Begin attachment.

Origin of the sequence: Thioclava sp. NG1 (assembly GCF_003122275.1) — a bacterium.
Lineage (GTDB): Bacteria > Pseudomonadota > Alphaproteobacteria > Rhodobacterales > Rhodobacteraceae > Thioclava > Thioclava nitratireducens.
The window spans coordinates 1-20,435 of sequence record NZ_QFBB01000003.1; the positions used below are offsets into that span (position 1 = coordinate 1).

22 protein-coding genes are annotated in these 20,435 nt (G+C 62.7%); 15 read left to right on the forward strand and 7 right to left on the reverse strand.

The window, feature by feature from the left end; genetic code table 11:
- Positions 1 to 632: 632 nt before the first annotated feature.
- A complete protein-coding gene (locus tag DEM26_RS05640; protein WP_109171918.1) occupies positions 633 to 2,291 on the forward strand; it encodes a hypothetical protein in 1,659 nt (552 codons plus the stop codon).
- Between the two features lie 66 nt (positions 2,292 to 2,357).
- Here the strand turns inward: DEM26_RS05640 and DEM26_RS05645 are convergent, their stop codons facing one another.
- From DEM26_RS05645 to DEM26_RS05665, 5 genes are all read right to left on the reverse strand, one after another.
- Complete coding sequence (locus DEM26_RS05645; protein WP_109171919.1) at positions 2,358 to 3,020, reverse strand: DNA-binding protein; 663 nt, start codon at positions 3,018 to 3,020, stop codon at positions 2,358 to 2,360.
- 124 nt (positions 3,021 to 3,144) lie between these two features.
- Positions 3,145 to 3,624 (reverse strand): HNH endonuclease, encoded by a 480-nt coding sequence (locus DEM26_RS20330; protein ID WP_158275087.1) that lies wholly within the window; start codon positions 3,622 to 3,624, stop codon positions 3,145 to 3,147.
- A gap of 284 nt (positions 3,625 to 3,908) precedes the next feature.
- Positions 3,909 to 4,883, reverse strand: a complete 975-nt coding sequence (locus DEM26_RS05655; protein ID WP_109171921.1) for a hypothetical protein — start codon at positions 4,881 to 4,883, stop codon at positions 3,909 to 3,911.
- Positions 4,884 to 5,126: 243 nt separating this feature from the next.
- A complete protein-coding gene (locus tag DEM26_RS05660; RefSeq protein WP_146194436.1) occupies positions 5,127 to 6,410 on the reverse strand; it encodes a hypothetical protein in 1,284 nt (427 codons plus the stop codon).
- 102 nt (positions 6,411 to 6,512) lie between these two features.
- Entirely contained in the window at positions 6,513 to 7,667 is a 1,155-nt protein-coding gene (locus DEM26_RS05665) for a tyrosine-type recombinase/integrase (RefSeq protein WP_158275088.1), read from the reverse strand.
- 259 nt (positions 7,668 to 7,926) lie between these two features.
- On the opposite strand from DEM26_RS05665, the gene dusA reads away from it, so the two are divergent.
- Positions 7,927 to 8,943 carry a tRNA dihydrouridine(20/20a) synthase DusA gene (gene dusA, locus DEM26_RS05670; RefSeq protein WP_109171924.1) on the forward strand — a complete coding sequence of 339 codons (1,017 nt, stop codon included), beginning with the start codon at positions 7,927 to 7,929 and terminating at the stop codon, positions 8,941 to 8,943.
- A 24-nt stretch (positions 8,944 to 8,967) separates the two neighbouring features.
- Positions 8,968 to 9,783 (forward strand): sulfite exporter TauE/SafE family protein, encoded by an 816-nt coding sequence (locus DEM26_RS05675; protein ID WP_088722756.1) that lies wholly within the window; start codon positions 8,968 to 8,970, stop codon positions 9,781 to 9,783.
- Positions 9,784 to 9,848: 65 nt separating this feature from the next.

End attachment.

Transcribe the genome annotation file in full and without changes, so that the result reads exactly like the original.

Origin of the sequence: Thioclava sp. NG1 (assembly GCF_003122275.1) — a bacterium.
Lineage (GTDB): Bacteria > Pseudomonadota > Alphaproteobacteria > Rhodobacterales > Rhodobacteraceae > Thioclava > Thioclava nitratireducens.
The window spans coordinates 1-20,435 of sequence record NZ_QFBB01000003.1; the positions used below are offsets into that span (position 1 = coordinate 1).

22 protein-coding genes are annotated in these 20,435 nt (G+C 62.7%); 15 read left to right on the forward strand and 7 right to left on the reverse strand.

The window, feature by feature from the left end; genetic code table 11:
- Positions 1 to 632: 632 nt before the first annotated feature.
- A complete protein-coding gene (locus tag DEM26_RS05640; protein WP_109171918.1) occupies positions 633 to 2,291 on the forward strand; it encodes a hypothetical protein in 1,659 nt (552 codons plus the stop codon).
- Between the two features lie 66 nt (positions 2,292 to 2,357).
- Here the strand turns inward: DEM26_RS05640 and DEM26_RS05645 are convergent, their stop codons facing one another.
- From DEM26_RS05645 to DEM26_RS05665, 5 genes are all read right to left on the reverse strand, one after another.
- Complete coding sequence (locus DEM26_RS05645; protein WP_109171919.1) at positions 2,358 to 3,020, reverse strand: DNA-binding protein; 663 nt, start codon at positions 3,018 to 3,020, stop codon at positions 2,358 to 2,360.
- 124 nt (positions 3,021 to 3,144) lie between these two features.
- Positions 3,145 to 3,624 (reverse strand): HNH endonuclease, encoded by a 480-nt coding sequence (locus DEM26_RS20330; protein ID WP_158275087.1) that lies wholly within the window; start codon positions 3,622 to 3,624, stop codon positions 3,145 to 3,147.
- A gap of 284 nt (positions 3,625 to 3,908) precedes the next feature.
- Positions 3,909 to 4,883, reverse strand: a complete 975-nt coding sequence (locus DEM26_RS05655; protein ID WP_109171921.1) for a hypothetical protein — start codon at positions 4,881 to 4,883, stop codon at positions 3,909 to 3,911.
- Positions 4,884 to 5,126: 243 nt separating this feature from the next.
- A complete protein-coding gene (locus tag DEM26_RS05660; RefSeq protein WP_146194436.1) occupies positions 5,127 to 6,410 on the reverse strand; it encodes a hypothetical protein in 1,284 nt (427 codons plus the stop codon).
- 102 nt (positions 6,411 to 6,512) lie between these two features.
- Entirely contained in the window at positions 6,513 to 7,667 is a 1,155-nt protein-coding gene (locus DEM26_RS05665) for a tyrosine-type recombinase/integrase (RefSeq protein WP_158275088.1), read from the reverse strand.
- 259 nt (positions 7,668 to 7,926) lie between these two features.
- On the opposite strand from DEM26_RS05665, the gene dusA reads away from it, so the two are divergent.
- Positions 7,927 to 8,943 carry a tRNA dihydrouridine(20/20a) synthase DusA gene (gene dusA, locus DEM26_RS05670; RefSeq protein WP_109171924.1) on the forward strand — a complete coding sequence of 339 codons (1,017 nt, stop codon included), beginning with the start codon at positions 7,927 to 7,929 and terminating at the stop codon, positions 8,941 to 8,943.
- A 24-nt stretch (positions 8,944 to 8,967) separates the two neighbouring features.
- Positions 8,968 to 9,783 (forward strand): sulfite exporter TauE/SafE family protein, encoded by an 816-nt coding sequence (locus DEM26_RS05675; protein ID WP_088722756.1) that lies wholly within the window; start codon positions 8,968 to 8,970, stop codon positions 9,781 to 9,783.
- Positions 9,784 to 9,848: 65 nt separating this feature from the next.